Tag Archives: Noir

Professional Wednesday: A Rant About Rejections and Quitting

Anthologies from Zombies Need BrainsAs many of you know, I am once again co-editing an anthology for Zombies Need Brains, Joshua Palmatier’s speculative fiction imprint. This is my fourth year as a co-editor, and each year Joshua follows pretty much the same approach to publishing his themed anthologies. Each collection has about fourteen story slots. He chooses a set of eight or so anchor authors for each volume and runs a Kickstarter to fund all the anthologies, using those anchor author names to attract support for the projects. Once the anthologies have funded (and Joshua has a remarkable success rate with his Kickstarters) he throws open the anthologies for general submissions, having reserved six story slots in each collection for non-anchor stories. He pays professional rates for the stories, and he puts out sleek, well-curated, well-edited books.

This year the three anthologies are Shattering the Glass Slipper, Brave New Worlds, and my anthology, Noir. Joshua is co-editing only one of the anthologies, a bit of a change from past years when he has nearly killed himself editing two or even all three of the books. We get literally hundreds of submissions for each anthology, making the selection of six (or five or seven) stories incredibly difficult.

As the publisher, Joshua takes it upon himself to send out acceptance letters and also rejections. Of course, he also handles the contracts and payments. His is a somewhat thankless job.

Most years, the rejection letters are met with either silence from the rejected authors, or, on occasion, with a “Thanks for considering me, maybe next time” note in return. This year was much the same. Except for one note he received:

In it the author said they had decided that if their story was rejected this time around, they would give up on submitting anywhere. And then they congratulated Joshua for killing their nascent writing career.

This is so wrong on so many levels, I hardly know where to begin.

First of all, Joshua is as nice a person as you could ever hope to meet. He doesn’t deserve this shit from anyone, much less a thin-skinned writer wannabe who doesn’t know anything about writing or the publishing business. (More on that in a moment)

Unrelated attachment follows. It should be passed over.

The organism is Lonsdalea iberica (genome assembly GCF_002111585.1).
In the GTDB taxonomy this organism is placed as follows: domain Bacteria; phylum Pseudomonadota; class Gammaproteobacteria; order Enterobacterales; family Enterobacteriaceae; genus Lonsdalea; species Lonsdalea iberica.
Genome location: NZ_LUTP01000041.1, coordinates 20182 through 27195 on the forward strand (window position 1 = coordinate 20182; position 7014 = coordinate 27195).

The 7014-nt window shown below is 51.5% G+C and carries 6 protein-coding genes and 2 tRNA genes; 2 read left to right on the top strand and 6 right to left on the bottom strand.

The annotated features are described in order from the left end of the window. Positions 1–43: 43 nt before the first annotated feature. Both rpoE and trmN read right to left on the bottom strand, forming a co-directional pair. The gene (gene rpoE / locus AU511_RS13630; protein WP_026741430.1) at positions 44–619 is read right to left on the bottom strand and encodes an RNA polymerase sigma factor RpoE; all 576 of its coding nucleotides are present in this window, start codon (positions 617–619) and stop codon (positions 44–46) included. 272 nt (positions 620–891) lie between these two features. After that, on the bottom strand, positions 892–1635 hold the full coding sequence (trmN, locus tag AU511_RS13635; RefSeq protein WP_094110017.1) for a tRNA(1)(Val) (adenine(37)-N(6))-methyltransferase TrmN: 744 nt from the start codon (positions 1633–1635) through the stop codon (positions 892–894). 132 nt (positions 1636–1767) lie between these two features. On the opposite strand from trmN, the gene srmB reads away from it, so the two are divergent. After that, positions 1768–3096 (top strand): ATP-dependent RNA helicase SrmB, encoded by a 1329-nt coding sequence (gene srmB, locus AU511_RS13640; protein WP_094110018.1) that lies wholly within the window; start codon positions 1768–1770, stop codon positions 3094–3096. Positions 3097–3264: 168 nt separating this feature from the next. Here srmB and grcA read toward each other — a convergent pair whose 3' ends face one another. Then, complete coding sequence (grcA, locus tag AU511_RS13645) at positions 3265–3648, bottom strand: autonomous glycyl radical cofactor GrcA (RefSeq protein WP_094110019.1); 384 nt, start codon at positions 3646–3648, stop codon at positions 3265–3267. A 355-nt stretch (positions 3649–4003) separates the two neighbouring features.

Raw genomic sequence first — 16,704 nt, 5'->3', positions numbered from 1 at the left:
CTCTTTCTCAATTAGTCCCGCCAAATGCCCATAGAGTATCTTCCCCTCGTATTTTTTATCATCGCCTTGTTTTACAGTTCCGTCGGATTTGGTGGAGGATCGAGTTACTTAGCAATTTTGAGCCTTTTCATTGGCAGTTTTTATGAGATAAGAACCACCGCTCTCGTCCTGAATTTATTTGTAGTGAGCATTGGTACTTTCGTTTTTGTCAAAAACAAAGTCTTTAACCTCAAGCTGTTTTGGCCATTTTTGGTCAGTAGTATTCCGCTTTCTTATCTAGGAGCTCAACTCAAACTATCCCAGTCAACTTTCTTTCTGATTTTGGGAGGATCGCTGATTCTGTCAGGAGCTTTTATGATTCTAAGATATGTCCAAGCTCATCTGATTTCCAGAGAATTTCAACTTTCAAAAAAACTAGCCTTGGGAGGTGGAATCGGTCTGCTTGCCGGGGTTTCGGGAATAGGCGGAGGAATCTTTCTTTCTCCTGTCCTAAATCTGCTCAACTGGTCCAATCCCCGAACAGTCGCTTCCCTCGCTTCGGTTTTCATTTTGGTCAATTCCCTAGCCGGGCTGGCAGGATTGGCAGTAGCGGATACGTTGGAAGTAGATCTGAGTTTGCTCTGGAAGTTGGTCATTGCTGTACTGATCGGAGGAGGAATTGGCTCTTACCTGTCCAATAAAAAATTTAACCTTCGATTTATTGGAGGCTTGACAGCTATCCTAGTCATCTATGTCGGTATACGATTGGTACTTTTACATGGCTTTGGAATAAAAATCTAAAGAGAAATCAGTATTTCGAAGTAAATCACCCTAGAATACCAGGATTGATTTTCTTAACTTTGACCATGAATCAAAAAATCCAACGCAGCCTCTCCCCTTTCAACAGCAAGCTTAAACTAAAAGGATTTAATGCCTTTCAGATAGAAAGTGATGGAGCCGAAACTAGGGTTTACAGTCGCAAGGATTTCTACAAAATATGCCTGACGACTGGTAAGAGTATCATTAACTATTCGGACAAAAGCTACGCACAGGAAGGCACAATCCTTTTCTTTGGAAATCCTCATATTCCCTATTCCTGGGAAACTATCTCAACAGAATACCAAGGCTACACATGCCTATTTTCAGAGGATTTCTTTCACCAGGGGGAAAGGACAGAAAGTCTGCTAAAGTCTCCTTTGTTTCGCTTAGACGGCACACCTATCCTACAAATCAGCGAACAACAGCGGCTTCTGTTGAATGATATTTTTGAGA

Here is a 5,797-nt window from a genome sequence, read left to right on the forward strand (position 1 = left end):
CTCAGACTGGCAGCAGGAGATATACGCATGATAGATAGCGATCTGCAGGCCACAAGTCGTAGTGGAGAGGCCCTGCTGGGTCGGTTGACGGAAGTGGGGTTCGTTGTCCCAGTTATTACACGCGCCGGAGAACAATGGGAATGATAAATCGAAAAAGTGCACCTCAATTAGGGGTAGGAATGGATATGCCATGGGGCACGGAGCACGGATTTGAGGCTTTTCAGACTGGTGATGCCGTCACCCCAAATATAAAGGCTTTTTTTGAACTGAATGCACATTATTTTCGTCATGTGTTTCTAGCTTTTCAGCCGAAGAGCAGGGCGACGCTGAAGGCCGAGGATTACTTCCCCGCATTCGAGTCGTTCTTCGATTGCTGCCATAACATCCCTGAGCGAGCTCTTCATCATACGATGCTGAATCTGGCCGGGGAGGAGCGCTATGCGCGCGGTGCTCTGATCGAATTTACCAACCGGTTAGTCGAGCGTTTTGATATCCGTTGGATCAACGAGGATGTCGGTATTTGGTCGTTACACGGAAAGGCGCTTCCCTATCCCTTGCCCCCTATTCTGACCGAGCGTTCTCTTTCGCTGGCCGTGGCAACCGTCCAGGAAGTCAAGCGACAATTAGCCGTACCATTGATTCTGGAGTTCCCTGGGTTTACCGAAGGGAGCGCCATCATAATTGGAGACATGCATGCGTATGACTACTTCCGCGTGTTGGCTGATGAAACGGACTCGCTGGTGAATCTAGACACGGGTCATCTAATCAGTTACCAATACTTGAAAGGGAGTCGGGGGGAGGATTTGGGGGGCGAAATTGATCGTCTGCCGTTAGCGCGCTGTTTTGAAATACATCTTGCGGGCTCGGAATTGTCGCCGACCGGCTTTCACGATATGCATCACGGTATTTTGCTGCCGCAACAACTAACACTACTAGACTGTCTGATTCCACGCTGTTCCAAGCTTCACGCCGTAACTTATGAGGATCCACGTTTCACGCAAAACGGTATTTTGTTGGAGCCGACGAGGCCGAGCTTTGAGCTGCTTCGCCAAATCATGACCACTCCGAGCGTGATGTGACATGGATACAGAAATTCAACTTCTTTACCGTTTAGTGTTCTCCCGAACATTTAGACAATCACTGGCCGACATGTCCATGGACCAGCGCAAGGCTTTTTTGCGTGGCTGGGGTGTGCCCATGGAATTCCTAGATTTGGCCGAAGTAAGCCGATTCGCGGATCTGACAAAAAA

I should also say that Joshua is a class act. He told his editors about the letter, but he didn’t tell us the author’s name or which anthology the story had been submitted to. I have no idea if I read the story. I do know there is a good chance Joshua had nothing to do with the story’s rejection. Even if the story in question was submitted to the anthology he’s co-editing, the rejection would have been a joint decision between Joshua and his editing partner. Mathematically speaking, it’s more likely that another pair of editors rejected the story. Joshua was simply delivering the bad news in his capacity as publisher.

But in a way, that ignores the galaxy of larger issues raised by this note. None of us editors is responsible for killing this person’s writing career. The author of the story is solely responsible for that. They are the one who chose to base their writing future on the fate of one story. They are the one who decided that one more rejection would be enough to make them give up. This was not a career murder. It was literary suicide.

A moment ago I called this person “a thin-skinned writer wannabe who doesn’t know anything about writing or the publishing business.” Maybe that sounds harsh. Too bad.

Writing is hard. Rejections are part of the business. I have been writing for more than a quarter century. I’ve published more than twenty-five novels and at least that many short stories. I have won awards, been a convention guest of honor multiple times, had fabulous reviews. And I still have my work rejected all the time. It. Is. Part. Of. The. Business. Yes, rejections suck. And upon receiving one I give myself a bit of time to be upset, angry, sad, whatever. An hour, maybe two. If it’s a big project and a publisher I really wanted to work with, I’ll give it a day. Then I pull up my big-boy panties and get back to work.

That’s what professional writers do. Chances are if you’re reading this, you’re a writer. You’ve been rejected. You’re still working. Good on you. That’s what you’re supposed to do.

Writing is not for the thin-skinned. Chances are, if a writer can’t take rejection, they can’t take criticism either. And if they can’t take criticism, they can’t work with an editor, which means they have no business being a writer in the first place.